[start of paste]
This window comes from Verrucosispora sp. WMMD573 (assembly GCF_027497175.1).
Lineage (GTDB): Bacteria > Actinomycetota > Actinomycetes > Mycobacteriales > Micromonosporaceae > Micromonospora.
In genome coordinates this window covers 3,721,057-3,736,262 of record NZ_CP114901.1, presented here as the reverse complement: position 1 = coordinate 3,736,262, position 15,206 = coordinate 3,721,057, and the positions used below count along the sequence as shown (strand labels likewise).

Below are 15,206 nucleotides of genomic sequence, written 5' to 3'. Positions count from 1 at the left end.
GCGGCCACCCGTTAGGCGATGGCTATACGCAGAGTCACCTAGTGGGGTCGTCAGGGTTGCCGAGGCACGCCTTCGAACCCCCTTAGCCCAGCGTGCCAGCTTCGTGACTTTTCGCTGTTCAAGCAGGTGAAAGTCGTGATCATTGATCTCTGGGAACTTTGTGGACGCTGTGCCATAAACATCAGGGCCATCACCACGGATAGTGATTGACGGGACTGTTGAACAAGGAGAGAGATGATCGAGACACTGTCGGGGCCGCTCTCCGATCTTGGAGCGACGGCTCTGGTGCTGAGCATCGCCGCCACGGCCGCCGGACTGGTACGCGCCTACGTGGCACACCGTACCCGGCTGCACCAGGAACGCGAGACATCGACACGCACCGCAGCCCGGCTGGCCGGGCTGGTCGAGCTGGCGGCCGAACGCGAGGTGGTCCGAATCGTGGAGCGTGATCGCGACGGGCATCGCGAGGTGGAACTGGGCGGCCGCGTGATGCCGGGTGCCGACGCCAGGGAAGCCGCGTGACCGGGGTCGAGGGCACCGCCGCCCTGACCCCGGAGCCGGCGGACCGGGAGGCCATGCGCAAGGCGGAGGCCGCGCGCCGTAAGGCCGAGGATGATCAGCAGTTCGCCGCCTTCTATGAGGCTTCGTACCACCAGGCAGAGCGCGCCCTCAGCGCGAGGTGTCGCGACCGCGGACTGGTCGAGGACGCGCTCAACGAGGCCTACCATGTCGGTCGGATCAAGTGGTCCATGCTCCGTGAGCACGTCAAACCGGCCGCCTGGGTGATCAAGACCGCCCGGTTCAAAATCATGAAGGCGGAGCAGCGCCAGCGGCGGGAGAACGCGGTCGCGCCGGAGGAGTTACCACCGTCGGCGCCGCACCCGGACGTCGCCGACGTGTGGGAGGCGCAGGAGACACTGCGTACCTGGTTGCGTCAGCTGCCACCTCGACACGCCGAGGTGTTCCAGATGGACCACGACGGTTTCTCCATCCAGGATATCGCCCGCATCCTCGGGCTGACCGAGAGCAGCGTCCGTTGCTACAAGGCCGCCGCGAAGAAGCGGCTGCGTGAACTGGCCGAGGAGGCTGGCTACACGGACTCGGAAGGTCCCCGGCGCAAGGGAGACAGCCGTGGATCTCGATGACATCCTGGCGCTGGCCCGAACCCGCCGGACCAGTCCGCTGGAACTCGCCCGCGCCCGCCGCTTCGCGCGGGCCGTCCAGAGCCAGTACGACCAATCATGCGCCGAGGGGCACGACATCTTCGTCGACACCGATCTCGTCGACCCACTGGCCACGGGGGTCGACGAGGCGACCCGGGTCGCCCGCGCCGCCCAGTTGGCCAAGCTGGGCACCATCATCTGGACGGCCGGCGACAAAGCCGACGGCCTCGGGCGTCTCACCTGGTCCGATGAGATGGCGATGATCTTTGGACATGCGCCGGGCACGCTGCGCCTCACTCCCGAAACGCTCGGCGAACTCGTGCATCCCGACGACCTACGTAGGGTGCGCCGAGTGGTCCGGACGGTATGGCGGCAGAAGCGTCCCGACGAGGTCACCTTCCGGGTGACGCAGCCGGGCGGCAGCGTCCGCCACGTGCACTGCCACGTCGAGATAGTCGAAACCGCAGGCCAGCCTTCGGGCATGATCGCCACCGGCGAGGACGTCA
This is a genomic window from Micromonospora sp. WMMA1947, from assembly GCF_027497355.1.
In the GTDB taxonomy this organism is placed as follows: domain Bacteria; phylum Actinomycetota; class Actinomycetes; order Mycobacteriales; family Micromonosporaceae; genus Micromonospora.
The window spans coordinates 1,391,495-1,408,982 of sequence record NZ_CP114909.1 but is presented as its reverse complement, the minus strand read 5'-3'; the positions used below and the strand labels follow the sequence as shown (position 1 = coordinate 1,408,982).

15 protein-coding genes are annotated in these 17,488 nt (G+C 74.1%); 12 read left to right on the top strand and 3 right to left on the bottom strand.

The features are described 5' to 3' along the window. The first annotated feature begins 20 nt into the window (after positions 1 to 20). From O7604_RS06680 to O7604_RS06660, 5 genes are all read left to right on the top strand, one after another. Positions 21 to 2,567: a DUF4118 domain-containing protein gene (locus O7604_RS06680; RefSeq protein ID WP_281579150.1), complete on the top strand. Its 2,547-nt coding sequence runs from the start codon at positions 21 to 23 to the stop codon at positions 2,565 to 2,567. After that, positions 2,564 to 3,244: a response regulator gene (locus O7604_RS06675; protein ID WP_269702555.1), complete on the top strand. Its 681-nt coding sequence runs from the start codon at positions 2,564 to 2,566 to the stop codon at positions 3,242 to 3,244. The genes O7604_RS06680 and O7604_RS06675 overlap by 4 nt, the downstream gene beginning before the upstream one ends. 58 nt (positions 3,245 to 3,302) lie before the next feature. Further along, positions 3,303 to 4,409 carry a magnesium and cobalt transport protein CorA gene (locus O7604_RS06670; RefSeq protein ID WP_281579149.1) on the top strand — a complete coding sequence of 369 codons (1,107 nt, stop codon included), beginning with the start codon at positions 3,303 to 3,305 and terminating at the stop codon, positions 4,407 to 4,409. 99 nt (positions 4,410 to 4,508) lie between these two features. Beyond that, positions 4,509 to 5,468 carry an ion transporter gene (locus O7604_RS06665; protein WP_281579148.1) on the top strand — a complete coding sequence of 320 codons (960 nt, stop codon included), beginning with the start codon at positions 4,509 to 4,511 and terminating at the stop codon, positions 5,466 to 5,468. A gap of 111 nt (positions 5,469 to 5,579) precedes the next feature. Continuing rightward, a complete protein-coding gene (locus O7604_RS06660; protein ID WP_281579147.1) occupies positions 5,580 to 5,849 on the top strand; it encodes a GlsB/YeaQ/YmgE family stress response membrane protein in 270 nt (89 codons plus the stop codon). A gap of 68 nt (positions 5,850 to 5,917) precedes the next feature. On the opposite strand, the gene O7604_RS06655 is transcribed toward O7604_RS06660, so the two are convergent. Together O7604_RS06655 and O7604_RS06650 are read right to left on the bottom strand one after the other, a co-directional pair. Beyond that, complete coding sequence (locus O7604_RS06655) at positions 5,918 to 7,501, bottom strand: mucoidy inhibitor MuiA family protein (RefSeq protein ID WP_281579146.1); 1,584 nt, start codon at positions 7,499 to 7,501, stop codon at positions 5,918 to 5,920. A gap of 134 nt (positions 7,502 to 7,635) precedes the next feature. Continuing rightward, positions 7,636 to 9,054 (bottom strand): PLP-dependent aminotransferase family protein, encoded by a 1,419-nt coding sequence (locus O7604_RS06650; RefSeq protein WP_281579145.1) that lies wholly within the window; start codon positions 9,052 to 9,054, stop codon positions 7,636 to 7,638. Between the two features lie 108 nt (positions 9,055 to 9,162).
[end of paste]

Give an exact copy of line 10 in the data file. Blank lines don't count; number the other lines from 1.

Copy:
The features are described 5' to 3' along the window. The first annotated feature begins 20 nt into the window (after positions 1 to 20). From O7604_RS06680 to O7604_RS06660, 5 genes are all read left to right on the top strand, one after another. Positions 21 to 2,567: a DUF4118 domain-containing protein gene (locus O7604_RS06680; RefSeq protein ID WP_281579150.1), complete on the top strand. Its 2,547-nt coding sequence runs from the start codon at positions 21 to 23 to the stop codon at positions 2,565 to 2,567. After that, positions 2,564 to 3,244: a response regulator gene (locus O7604_RS06675; protein ID WP_269702555.1), complete on the top strand. Its 681-nt coding sequence runs from the start codon at positions 2,564 to 2,566 to the stop codon at positions 3,242 to 3,244. The genes O7604_RS06680 and O7604_RS06675 overlap by 4 nt, the downstream gene beginning before the upstream one ends. 58 nt (positions 3,245 to 3,302) lie before the next feature. Further along, positions 3,303 to 4,409 carry a magnesium and cobalt transport protein CorA gene (locus O7604_RS06670; RefSeq protein ID WP_281579149.1) on the top strand — a complete coding sequence of 369 codons (1,107 nt, stop codon included), beginning with the start codon at positions 3,303 to 3,305 and terminating at the stop codon, positions 4,407 to 4,409. 99 nt (positions 4,410 to 4,508) lie between these two features. Beyond that, positions 4,509 to 5,468 carry an ion transporter gene (locus O7604_RS06665; protein WP_281579148.1) on the top strand — a complete coding sequence of 320 codons (960 nt, stop codon included), beginning with the start codon at positions 4,509 to 4,511 and terminating at the stop codon, positions 5,466 to 5,468. A gap of 111 nt (positions 5,469 to 5,579) precedes the next feature. Continuing rightward, a complete protein-coding gene (locus O7604_RS06660; protein ID WP_281579147.1) occupies positions 5,580 to 5,849 on the top strand; it encodes a GlsB/YeaQ/YmgE family stress response membrane protein in 270 nt (89 codons plus the stop codon). A gap of 68 nt (positions 5,850 to 5,917) precedes the next feature. On the opposite strand, the gene O7604_RS06655 is transcribed toward O7604_RS06660, so the two are convergent. Together O7604_RS06655 and O7604_RS06650 are read right to left on the bottom strand one after the other, a co-directional pair. Beyond that, complete coding sequence (locus O7604_RS06655) at positions 5,918 to 7,501, bottom strand: mucoidy inhibitor MuiA family protein (RefSeq protein ID WP_281579146.1); 1,584 nt, start codon at positions 7,499 to 7,501, stop codon at positions 5,918 to 5,920. A gap of 134 nt (positions 7,502 to 7,635) precedes the next feature. Continuing rightward, positions 7,636 to 9,054 (bottom strand): PLP-dependent aminotransferase family protein, encoded by a 1,419-nt coding sequence (locus O7604_RS06650; RefSeq protein WP_281579145.1) that lies wholly within the window; start codon positions 9,052 to 9,054, stop codon positions 7,636 to 7,638. Between the two features lie 108 nt (positions 9,055 to 9,162).